Scammers Harm Hurricane Rebuilding Efforts
September 12, 2017
Millions of homeowners are getting ready to rebuild damaged property now that Hurricanes Harvey and Irma have moved out of Florida, Texas, and other affected areas. But media reports warn of a new threat: storm scammers.
“We’ve seen it after every significant disaster, and we don’t expect anything different once the Harvey-induced floods recede,” Frank Scafidi, spokesman for the nonprofit National Insurance Crime Bureau, told CNN.
Advice from real estate professionals who made it through Katrina: What to expect in the coming months and years.
Indeed, Texas Attorney General Ken Paxton has already issued a warning about “bad actors … taking advantage of victims and their circumstances.” Paxton’s office has created a hotline for reporting any suspected fraud. Just days after the Harvey flooding, the office had already received 550 Harvey-related complaints.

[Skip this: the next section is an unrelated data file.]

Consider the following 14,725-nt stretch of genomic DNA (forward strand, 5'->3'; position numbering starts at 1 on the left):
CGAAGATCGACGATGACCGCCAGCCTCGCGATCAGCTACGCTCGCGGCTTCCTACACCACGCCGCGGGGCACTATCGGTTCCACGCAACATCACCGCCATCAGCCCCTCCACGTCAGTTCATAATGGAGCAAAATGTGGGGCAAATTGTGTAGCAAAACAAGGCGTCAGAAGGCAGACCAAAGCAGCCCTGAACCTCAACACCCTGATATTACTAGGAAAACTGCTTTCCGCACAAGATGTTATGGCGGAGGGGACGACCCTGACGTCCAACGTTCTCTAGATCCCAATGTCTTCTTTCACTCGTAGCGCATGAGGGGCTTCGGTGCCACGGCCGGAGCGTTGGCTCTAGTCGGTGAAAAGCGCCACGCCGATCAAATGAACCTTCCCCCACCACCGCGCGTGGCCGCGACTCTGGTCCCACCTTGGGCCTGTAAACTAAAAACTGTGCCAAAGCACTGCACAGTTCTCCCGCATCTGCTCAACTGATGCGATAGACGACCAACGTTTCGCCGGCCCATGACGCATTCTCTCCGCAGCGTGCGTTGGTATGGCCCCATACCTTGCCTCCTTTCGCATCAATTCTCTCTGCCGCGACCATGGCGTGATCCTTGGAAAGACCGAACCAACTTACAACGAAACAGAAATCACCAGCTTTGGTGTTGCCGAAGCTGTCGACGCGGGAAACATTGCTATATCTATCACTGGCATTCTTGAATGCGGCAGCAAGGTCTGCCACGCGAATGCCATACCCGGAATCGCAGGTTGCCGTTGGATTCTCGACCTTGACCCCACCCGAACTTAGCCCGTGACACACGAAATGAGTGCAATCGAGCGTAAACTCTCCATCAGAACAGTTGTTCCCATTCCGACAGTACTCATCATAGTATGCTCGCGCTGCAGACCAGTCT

The Justice Department created a special task force to go after such scammers after Hurricane Katrina in 2005. More than 1,400 people have been prosecuted for Katrina-related fraud, according to the Justice Department.
Here are some tips to share with your clients:
- Don’t feel pressured or rushed to sign a repair contract.
- Be leery of anyone who requests cash or a check up front. Most legitimate contractors will expect you to pay in installments or once the work is completed.
- Check with the Better Business Bureau to make sure the contractors are licensed in your state.
- Ask for personal references.
- Gather more than one bid on any work that needs to be completed.
- Never sign a blank contract.
Source: “How to Avoid ‘Storm Chaser’ Fraud After Harvey,” CNNMoney (Aug. 29, 2017)
Updated: July 20, 2018